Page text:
[bolger] Re: Plans for Storm Petrel?
- Curious about the name "Storm Petrel"?
I ran across another design by that name on the web...
A double ender by a UK designer Nick Newland of Swallowboats.
Seemed such an odd name to be duplicated so I thought there may be
a referent here I'm not familiar with?
Matthew Long wrote:
>doghouse and a spritsail sloop rig, and is currently sailing (15 years
> The only Storm Petrel I know of is modified with a more traditional
and counting) on the San Francisco Bay.
The owner is named Marc Lander, and he bought the boat from the second
owner, who bought the boat from the builder--Marc's own cousin!
I will email him privately and ask him to contact you.
"greg curtis" <gbcurti-@...> wrote:
> Thanks for the information. If the boat gets--
> built, which is likely since I'm almost finished
> with the current boatbuilding project, I'll
> let you know how it sails on San Francisco Bay.
> Greg Curtis
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- I did some research on this because Bolger's design appeals to me.
Storm petrels are a family of seabirds related to albatroses and the
like. They spend almost their whole lives on the open ocean, and I
think they were once considered to be harbingers of storms (hence the
name). They exist in enormous, uncounted numbers spread over the
oceans of the world. I read somewhere that the sparrow-sized Wilson's
storm petrel may be the most numerous of all birds. They are also
known for "running" across the surface of the water with wings
Any of these things might account for the popularity of the name for
small ocean-going boats.
Here's a link to an Encyclopedia Brittanica article
and a photo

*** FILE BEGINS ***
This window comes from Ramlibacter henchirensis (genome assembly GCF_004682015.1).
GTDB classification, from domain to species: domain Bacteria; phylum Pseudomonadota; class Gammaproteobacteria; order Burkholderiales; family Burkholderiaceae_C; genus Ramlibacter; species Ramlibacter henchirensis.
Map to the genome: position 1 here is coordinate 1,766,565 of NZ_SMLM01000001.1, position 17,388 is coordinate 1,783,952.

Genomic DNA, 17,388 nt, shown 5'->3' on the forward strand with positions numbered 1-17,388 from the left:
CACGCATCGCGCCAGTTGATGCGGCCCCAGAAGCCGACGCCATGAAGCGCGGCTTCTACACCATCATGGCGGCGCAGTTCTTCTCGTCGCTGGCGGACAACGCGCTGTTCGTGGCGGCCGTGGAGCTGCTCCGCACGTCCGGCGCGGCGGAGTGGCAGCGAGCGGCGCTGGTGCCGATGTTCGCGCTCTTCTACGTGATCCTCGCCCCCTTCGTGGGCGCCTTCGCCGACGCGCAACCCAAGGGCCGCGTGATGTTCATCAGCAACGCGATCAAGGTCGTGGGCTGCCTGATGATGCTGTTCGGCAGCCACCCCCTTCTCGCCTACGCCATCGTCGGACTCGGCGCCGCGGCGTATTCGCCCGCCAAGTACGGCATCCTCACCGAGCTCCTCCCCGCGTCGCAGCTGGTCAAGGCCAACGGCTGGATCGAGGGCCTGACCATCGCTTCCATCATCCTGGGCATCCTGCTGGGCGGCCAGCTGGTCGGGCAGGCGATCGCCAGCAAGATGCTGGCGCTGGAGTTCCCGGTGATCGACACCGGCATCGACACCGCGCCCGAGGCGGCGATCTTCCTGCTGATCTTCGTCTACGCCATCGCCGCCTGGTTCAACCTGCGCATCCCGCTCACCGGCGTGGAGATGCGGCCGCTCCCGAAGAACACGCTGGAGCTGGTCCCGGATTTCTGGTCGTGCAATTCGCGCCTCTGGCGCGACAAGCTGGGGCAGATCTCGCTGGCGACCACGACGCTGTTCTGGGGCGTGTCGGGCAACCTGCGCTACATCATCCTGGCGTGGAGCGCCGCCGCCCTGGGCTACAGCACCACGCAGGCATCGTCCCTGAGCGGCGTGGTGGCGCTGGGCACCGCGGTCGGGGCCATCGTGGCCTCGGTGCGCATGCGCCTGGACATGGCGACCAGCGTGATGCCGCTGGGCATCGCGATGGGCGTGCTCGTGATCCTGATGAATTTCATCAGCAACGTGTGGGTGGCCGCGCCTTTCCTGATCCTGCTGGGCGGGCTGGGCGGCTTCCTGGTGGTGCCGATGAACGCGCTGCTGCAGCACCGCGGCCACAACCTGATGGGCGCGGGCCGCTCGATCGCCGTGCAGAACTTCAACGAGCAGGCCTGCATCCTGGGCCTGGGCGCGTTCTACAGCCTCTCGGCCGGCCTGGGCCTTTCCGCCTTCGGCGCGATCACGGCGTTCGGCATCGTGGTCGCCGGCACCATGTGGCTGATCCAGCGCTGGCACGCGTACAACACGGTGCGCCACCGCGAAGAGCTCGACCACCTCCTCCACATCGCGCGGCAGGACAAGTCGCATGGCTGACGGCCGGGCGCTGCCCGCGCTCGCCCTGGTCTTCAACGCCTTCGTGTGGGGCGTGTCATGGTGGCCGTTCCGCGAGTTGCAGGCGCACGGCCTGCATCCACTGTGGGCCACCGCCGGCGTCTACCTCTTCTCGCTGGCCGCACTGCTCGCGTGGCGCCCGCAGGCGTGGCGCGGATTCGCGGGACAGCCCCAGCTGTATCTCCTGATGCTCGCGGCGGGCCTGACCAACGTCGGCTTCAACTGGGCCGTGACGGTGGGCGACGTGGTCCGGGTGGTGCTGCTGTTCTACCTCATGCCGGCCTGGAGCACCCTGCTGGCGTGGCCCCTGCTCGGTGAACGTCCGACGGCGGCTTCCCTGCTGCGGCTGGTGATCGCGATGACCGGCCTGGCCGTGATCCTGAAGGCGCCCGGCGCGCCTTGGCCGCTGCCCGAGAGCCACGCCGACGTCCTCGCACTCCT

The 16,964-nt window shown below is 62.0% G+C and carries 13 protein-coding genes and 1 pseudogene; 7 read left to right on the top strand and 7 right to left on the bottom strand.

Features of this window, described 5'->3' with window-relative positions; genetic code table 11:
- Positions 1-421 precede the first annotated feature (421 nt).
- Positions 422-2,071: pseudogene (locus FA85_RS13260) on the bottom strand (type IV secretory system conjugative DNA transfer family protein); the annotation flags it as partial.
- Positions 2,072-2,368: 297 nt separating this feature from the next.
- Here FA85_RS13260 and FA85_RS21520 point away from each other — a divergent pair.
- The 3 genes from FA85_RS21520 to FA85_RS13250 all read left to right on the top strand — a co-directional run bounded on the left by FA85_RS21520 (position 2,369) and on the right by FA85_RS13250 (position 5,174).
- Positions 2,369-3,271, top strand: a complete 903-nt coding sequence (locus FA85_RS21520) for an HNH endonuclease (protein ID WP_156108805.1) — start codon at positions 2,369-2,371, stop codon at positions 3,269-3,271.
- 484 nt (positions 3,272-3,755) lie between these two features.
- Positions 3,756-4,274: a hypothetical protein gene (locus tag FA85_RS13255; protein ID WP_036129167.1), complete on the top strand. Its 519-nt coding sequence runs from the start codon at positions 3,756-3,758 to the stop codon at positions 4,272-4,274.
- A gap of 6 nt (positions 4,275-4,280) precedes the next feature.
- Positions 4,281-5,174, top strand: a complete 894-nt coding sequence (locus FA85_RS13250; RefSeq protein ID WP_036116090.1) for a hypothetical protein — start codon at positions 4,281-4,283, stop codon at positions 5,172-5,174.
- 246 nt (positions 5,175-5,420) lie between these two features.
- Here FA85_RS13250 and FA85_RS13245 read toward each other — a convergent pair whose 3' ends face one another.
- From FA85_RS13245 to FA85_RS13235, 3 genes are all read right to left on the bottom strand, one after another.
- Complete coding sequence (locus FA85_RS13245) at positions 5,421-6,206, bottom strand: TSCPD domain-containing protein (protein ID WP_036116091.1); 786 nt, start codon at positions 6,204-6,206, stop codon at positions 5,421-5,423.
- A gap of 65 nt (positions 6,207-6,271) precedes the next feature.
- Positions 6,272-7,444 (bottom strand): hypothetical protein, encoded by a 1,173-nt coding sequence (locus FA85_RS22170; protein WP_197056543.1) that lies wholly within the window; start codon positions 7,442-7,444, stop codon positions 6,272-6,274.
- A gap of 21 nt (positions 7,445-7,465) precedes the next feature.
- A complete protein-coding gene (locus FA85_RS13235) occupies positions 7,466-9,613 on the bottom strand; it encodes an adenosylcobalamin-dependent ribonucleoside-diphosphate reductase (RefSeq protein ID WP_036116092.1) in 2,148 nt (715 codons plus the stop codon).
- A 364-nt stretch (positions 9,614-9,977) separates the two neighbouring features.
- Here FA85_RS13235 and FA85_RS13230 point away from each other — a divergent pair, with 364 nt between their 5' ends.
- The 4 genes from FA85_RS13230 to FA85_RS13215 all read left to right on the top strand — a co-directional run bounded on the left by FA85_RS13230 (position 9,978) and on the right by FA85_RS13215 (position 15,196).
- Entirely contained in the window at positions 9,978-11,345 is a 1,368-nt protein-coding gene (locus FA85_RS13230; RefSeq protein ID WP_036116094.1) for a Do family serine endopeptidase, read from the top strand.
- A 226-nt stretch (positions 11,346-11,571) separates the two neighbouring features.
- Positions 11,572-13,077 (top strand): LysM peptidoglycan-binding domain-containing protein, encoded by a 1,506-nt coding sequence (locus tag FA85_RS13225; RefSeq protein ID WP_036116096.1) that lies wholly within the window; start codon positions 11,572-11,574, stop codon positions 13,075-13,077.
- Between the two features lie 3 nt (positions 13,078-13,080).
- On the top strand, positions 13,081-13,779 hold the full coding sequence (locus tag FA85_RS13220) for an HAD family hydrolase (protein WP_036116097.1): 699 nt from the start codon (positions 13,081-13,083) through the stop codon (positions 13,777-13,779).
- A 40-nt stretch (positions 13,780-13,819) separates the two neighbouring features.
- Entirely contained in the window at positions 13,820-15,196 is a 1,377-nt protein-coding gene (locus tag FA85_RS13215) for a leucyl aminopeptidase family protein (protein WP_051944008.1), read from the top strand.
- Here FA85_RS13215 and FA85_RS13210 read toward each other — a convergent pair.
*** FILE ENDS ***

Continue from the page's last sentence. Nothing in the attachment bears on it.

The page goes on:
Matthew "ready to start the Storm Petrel club" Long
david beede <juliej-@...> wrote:
> Curious about the name "Storm Petrel"?
> I ran across another design by that name on the web...
> A double ender by a UK designer Nick Newland of Swallowboats.
> Seemed such an odd name to be duplicated so I thought there may be
> a referent here I'm not familiar with?
- FBBB --
Thanks for the lesson. It makes me rather curious about the boat. Any
>I did some research on this because Bolger's design appeals to me.David Ryan
>Storm petrels are a family of seabirds related to albatroses and the
>like. They spend almost their whole lives on the open ocean, and I
>think they were once considered to be harbingers of storms (hence the
>name). They exist in enormous, uncounted numbers spread over the
>oceans of the world. I read somewhere that the sparrow-sized Wilson's
>storm petrel may be the most numerous of all birds. They are also
>known for "running" across the surface of the water with wings
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- If you mean the boat, not the bird, search for "storm petrel" to find
my (and others') earlier postings in the group, most recently #3304.
Here is the link again to Chuck Merrell's site for Phil's DIFFERENT
BOATS chapter on Storm Petrel in Adobe Acrobat .pdf format:
There are also a couple of pics in the vault of Marc Lander's
spritsail-sloop-rigged Storm Petrel in San Francisco, as well as my
sketch of a modified (cuddy top and "eye" deadlights) one.
david ryan <davi-@...> wrote:
> FBBB --
> Thanks for the lesson. It makes me rather curious about the boat. Any
> online pictures/drawings?
- I know the following is a long post, but it seems relevant to the
recent discussions of the Storm Petrel and of rigs. I quote below from